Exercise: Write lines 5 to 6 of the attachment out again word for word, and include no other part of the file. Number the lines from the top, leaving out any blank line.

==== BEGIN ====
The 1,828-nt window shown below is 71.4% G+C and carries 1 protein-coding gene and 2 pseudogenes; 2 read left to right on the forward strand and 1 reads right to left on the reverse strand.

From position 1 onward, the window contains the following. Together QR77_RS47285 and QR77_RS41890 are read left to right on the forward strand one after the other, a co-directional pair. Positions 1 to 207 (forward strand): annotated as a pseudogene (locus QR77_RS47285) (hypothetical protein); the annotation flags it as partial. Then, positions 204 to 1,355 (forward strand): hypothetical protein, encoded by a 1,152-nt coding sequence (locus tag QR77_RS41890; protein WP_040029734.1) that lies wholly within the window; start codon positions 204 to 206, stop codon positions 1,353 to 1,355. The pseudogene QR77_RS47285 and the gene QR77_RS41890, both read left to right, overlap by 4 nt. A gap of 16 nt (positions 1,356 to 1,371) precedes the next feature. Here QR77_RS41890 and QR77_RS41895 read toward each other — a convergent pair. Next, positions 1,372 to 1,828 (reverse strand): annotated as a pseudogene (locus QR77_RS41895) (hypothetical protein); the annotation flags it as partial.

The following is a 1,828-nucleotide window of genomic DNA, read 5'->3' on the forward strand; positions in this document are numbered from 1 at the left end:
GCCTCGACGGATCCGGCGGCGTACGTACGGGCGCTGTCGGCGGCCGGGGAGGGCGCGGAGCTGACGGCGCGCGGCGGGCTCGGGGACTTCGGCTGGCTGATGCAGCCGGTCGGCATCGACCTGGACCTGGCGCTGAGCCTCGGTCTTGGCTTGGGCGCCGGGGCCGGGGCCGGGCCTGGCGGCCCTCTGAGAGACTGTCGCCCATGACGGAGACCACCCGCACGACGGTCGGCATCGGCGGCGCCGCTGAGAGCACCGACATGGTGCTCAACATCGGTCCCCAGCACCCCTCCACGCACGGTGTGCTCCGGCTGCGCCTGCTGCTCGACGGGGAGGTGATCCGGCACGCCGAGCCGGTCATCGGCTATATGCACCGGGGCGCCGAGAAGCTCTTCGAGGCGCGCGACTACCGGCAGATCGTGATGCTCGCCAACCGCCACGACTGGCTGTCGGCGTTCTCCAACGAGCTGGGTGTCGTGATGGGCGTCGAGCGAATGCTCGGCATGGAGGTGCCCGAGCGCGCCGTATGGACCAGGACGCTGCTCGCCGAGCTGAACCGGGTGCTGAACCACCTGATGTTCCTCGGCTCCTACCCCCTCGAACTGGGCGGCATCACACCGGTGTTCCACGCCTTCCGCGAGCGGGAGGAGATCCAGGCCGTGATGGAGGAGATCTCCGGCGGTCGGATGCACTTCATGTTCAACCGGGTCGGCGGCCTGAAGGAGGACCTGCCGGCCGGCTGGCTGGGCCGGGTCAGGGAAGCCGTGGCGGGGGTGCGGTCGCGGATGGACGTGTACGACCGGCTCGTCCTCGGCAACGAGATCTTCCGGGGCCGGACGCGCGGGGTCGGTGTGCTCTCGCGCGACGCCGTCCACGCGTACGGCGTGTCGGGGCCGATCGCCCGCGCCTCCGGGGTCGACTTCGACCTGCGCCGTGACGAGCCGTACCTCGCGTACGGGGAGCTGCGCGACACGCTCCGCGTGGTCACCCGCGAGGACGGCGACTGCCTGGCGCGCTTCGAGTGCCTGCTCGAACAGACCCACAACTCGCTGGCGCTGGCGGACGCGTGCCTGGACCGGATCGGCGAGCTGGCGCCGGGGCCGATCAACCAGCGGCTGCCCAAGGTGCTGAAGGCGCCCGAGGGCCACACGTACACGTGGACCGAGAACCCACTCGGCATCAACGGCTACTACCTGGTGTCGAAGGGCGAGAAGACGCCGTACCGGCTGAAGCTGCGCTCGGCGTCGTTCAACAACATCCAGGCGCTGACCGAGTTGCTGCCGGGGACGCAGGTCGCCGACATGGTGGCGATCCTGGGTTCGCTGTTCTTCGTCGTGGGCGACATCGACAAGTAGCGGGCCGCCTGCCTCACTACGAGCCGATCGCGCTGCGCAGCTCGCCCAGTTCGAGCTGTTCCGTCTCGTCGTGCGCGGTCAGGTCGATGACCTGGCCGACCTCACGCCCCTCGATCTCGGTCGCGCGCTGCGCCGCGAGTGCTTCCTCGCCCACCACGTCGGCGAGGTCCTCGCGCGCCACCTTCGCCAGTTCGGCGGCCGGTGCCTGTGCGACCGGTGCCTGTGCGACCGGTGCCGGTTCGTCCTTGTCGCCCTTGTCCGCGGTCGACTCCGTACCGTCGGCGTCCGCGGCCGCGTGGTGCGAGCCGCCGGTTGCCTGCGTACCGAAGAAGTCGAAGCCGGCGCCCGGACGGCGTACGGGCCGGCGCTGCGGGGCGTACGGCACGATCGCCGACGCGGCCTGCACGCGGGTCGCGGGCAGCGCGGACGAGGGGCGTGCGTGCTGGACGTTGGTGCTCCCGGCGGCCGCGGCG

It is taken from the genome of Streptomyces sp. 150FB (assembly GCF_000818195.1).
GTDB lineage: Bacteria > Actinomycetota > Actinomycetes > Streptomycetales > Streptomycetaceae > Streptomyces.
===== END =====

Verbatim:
It is taken from the genome of Streptomyces sp. 150FB (assembly GCF_000818195.1).
GTDB lineage: Bacteria > Actinomycetota > Actinomycetes > Streptomycetales > Streptomycetaceae > Streptomyces.